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Stage 6 load shedding is when Eskom cuts off power to the whole of South Africa.

Stage 6 load shedding refers to the biggest load shedding in South Africa’s history. The power outage lasted for three days, from September 2nd to September 4th. It was triggered by a huge storm that caused the breakdown of a major transmission line between Kriel and Sasolburg in Mpumalanga. This meant that all of South Africa had no electricity. The government responded by implementing Stage 6 load shedding, which is when Eskom cuts off power to the whole country.

What is stage 6 load shedding?

Load shedding is a measure taken by Eskom, which is the state-owned company responsible for supplying electricity in South Africa. When there are not enough generators available, or if there are not enough coal supplies for them to run on, then Eskom will have no choice but to cut off some areas from power completely.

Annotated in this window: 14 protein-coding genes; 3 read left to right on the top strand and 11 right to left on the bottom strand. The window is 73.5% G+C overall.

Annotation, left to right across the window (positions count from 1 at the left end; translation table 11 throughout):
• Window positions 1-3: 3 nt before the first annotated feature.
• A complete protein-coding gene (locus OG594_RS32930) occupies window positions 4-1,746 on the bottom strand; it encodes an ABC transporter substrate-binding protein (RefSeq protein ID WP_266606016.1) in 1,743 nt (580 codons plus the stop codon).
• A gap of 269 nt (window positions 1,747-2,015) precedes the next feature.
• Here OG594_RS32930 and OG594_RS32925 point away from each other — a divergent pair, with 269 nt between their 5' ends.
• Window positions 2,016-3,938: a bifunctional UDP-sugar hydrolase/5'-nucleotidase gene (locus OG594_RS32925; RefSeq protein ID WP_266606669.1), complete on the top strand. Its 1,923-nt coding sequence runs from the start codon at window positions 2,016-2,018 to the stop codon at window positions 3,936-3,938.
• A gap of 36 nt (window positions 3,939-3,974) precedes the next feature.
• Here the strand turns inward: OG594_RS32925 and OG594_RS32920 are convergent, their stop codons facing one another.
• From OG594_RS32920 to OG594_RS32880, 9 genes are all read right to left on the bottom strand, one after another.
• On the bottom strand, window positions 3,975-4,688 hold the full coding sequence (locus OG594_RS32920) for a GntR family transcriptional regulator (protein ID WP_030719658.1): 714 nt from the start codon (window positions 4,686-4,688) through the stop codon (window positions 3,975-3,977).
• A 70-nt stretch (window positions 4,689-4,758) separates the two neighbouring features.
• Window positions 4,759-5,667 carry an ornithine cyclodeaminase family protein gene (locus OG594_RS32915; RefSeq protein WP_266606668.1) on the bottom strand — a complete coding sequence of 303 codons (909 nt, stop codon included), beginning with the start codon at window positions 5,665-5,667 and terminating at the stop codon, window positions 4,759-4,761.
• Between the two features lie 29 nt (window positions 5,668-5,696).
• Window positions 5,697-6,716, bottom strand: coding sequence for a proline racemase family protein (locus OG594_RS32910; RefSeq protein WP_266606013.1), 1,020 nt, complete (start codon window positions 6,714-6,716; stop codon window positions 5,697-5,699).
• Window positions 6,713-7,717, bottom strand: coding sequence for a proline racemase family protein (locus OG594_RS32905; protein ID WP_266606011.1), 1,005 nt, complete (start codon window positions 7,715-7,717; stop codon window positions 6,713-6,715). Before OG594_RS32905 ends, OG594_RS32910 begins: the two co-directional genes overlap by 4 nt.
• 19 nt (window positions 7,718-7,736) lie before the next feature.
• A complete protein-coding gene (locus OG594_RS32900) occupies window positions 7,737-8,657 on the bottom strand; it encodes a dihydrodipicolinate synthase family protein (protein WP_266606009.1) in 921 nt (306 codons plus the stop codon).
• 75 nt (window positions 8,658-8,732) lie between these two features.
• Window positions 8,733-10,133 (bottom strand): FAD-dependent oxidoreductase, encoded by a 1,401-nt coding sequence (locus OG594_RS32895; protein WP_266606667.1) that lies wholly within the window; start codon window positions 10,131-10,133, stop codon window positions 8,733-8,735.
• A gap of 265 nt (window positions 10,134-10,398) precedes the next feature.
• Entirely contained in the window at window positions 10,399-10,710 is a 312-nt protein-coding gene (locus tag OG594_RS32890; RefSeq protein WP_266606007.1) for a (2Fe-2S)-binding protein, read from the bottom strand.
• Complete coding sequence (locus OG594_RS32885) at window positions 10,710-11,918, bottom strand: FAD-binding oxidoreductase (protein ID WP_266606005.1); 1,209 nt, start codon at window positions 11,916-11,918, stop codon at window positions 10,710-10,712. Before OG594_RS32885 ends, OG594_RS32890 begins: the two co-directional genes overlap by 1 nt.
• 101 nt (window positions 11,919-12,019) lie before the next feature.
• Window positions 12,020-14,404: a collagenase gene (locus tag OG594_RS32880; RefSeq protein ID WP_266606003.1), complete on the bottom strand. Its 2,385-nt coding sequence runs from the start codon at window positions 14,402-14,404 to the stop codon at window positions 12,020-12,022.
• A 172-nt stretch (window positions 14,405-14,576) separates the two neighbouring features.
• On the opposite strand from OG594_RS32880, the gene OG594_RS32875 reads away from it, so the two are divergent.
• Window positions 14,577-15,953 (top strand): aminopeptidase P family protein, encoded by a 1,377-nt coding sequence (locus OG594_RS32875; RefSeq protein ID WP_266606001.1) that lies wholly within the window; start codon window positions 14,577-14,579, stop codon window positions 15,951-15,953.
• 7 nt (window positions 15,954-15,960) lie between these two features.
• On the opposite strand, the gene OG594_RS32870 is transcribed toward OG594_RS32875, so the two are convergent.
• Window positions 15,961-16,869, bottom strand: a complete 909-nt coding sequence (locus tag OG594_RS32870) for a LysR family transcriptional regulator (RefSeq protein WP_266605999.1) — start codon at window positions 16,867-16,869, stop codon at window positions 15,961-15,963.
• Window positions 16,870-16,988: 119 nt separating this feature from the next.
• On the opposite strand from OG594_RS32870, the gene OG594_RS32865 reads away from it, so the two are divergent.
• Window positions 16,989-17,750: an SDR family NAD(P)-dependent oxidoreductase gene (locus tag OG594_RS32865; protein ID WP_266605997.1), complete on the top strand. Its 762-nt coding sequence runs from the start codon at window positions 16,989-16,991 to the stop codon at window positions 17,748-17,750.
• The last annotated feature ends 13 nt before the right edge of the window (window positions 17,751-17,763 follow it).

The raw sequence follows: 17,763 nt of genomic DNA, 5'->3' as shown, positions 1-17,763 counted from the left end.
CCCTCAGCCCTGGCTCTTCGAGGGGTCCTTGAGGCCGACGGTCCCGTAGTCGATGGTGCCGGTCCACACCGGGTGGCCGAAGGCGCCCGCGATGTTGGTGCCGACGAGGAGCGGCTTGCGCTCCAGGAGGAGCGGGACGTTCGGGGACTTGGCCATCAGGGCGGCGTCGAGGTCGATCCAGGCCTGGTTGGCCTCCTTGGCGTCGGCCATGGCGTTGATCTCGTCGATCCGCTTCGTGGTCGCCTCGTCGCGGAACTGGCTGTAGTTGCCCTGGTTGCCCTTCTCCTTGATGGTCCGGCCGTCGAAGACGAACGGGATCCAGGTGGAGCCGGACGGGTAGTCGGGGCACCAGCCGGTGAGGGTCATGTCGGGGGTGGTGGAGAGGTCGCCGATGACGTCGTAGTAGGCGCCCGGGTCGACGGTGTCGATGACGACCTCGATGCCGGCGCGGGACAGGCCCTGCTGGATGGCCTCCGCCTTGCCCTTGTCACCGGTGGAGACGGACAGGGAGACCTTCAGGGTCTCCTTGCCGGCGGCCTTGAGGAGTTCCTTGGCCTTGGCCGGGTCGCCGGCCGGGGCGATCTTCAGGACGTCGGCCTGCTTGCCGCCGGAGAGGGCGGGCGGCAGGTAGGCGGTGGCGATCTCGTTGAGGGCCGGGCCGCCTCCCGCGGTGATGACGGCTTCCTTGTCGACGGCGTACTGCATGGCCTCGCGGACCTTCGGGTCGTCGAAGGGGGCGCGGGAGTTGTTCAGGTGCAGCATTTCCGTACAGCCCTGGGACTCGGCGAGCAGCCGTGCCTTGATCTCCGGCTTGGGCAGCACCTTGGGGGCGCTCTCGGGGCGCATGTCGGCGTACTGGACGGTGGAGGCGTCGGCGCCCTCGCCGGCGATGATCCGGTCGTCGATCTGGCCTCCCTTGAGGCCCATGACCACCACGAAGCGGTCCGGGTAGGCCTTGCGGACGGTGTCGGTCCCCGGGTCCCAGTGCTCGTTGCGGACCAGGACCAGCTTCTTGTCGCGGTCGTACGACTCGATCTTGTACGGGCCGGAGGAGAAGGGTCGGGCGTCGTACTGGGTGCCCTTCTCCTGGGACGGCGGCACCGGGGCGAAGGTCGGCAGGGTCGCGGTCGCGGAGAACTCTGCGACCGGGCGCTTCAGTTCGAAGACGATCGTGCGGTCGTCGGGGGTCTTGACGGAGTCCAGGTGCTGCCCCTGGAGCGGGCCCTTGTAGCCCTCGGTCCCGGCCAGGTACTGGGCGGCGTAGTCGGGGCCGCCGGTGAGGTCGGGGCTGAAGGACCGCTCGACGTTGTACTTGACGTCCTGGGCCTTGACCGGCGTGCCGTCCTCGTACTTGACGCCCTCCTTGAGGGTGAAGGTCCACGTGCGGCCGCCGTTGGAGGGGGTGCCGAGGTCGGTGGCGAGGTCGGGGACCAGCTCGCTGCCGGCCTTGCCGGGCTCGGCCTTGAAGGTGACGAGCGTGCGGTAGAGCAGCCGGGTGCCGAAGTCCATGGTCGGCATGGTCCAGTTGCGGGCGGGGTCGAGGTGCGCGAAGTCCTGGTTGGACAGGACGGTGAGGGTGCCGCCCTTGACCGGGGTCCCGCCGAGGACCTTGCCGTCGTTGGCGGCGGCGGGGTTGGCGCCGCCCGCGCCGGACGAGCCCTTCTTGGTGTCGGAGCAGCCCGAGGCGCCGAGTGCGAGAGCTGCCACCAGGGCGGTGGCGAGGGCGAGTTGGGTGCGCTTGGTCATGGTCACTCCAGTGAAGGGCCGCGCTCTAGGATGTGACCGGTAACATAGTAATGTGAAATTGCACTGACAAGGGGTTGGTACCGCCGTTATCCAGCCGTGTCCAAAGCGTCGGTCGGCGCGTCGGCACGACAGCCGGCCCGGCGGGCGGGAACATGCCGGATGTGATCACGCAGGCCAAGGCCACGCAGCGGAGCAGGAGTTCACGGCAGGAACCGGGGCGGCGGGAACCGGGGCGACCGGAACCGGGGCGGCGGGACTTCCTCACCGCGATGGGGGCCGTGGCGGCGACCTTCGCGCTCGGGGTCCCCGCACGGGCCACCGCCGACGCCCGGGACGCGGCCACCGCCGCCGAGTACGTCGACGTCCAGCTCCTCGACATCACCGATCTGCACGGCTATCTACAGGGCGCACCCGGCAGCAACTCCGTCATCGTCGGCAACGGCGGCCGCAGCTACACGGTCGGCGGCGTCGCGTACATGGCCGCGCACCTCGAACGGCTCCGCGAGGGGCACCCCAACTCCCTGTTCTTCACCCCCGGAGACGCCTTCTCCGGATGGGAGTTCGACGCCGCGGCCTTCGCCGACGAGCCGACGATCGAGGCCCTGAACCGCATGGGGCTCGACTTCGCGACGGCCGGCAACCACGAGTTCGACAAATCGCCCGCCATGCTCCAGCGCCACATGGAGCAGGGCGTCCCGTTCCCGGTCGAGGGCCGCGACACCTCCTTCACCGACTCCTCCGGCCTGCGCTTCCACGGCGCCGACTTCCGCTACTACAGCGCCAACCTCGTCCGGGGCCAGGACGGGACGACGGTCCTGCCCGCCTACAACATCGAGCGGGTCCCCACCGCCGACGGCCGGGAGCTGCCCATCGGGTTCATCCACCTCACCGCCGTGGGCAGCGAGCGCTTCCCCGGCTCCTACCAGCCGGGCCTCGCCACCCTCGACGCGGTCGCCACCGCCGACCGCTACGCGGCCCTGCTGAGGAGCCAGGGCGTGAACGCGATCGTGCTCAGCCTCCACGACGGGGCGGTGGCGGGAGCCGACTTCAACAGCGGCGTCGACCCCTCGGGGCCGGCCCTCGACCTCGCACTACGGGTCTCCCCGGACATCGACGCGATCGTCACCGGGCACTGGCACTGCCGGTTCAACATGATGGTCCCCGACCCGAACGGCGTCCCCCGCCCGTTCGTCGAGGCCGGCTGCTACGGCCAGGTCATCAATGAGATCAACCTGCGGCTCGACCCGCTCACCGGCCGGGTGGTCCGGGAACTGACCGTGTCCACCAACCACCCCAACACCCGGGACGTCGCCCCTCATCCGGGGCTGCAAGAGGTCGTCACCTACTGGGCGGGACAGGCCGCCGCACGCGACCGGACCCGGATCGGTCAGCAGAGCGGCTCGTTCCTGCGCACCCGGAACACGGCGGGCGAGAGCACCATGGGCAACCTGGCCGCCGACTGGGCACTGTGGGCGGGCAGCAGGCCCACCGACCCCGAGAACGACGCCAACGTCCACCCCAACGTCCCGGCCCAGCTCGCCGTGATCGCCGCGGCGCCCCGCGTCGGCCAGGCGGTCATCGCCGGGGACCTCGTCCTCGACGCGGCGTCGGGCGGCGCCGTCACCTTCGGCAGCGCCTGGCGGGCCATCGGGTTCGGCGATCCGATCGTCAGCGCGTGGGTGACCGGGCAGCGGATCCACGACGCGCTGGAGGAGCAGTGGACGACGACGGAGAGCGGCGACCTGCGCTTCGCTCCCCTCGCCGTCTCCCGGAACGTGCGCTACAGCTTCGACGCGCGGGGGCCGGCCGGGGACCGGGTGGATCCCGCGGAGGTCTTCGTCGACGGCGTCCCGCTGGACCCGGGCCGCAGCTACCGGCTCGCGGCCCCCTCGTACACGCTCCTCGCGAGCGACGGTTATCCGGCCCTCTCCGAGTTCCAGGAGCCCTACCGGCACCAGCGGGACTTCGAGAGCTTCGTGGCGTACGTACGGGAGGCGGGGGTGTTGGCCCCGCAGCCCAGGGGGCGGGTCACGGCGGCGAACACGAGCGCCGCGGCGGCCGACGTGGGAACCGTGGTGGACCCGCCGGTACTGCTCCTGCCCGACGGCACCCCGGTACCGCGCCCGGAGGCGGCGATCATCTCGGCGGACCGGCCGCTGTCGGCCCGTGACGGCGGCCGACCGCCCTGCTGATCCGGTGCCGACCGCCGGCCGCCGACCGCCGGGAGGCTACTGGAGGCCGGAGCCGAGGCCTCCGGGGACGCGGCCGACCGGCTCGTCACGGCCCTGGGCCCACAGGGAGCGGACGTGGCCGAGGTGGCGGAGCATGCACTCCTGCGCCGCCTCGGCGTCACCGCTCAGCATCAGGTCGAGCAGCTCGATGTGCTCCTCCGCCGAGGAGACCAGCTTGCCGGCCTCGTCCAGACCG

Why does stage 6 load shedding happen?

Eskom’s biggest problem has been its inability to keep up with demand for electricity in South Africa. In 2018 alone it had four blackouts, which were all down to maintenance issues at various coal-fired plants around the country.

How did we get here?

South Africans have been calling on Eskom and the government since last year to implement Stage 6 load shedding as a way of dealing with their energy crisis. However, this would be an extreme measure and would lead people into poverty as they could not access any electricity at all for several days.

Why do we have Stage 6 Load Shedding?

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